The Trump administration turned our attention to China’s trade policies. But its attempts to address these issues were unproductive. Its main target, the total U.S. trade deficit, expanded, and U.S. exports of services, which had been on an upward trajectory, declined. Unilateral actions and bilateral deals did not work. The Biden administration must be more effective in confronting China on trade.

Importantly, there is still significant scope to address some of the China trade issues within the current structure of the World Trade Organization (WTO). For example, the United States has been able to bring dispute cases against China and win. Further, it is widely noted among trade policy professionals that, in each instance in which China has suffered a loss in the dispute settlement process, it has mended its ways.

For this reason, the U.S. under the Biden administration needs to recommit itself to the WTO dispute settlement system. The Trump administration’s goal was to sabotage it, but this worked to America’s disadvantage. Reengaging the dispute settlement system is the first step to confronting China on trade. [The Hill and Newsweek]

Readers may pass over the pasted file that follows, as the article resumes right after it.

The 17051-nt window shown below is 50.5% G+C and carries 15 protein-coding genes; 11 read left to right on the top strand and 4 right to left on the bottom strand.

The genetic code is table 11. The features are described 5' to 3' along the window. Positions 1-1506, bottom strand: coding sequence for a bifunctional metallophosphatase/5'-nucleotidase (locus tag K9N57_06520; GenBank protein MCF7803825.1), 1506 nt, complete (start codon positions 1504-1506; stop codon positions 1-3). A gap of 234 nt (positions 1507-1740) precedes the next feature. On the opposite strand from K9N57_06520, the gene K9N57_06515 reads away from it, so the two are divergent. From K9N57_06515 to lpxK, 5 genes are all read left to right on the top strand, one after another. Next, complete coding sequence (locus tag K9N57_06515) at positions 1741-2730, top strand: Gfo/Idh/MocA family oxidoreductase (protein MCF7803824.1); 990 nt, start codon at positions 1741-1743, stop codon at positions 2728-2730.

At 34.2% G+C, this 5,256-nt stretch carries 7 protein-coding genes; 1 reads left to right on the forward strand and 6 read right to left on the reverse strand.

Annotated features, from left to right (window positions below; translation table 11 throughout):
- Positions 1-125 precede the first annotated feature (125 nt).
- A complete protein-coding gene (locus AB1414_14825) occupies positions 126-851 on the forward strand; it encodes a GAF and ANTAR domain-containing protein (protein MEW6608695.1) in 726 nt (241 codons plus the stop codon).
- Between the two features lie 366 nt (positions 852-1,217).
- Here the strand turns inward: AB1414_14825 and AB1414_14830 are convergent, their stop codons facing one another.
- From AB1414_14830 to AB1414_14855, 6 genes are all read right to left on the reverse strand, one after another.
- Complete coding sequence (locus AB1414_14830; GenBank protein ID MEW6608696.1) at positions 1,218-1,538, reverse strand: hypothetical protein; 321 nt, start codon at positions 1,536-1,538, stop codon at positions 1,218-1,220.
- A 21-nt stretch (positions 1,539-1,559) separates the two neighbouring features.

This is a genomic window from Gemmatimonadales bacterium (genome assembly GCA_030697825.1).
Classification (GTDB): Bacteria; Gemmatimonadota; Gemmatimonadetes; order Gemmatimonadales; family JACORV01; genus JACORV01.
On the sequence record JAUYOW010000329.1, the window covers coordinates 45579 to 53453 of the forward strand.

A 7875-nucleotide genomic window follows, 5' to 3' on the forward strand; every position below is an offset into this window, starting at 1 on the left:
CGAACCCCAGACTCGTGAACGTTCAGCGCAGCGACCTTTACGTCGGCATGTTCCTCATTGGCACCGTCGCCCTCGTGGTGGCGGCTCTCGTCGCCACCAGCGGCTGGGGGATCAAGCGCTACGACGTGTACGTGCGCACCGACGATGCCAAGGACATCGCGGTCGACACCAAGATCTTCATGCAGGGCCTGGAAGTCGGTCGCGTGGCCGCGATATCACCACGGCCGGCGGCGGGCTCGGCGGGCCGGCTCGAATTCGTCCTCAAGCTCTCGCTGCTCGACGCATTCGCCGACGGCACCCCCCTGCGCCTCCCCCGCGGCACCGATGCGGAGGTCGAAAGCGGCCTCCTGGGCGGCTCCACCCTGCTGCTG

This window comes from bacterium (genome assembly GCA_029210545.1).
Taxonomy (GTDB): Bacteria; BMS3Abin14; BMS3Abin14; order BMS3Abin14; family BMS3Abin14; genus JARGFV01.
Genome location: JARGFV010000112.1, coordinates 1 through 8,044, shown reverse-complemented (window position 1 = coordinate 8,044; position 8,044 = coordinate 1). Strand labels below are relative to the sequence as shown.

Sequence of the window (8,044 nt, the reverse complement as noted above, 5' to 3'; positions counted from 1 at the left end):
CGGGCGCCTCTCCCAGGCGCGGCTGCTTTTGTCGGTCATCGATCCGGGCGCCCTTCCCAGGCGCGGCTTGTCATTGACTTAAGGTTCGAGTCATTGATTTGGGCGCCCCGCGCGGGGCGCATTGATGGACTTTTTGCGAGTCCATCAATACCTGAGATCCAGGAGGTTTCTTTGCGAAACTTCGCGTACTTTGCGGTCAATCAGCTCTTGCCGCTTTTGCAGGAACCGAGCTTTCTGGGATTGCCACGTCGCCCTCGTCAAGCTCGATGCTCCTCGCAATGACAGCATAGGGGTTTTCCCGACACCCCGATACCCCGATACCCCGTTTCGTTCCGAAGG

The President's Trade Authority Ends!

President's Trade Authority
President Joe Biden has lost what’s called the trade promotion authority. And he’s not putting up a fight about it.

The TPA is the ability to negotiate a trade deal and submit it to Congress without risk of Congress rewriting it. Most recently granted in 2015, it’s a power that has come and gone in U.S. history.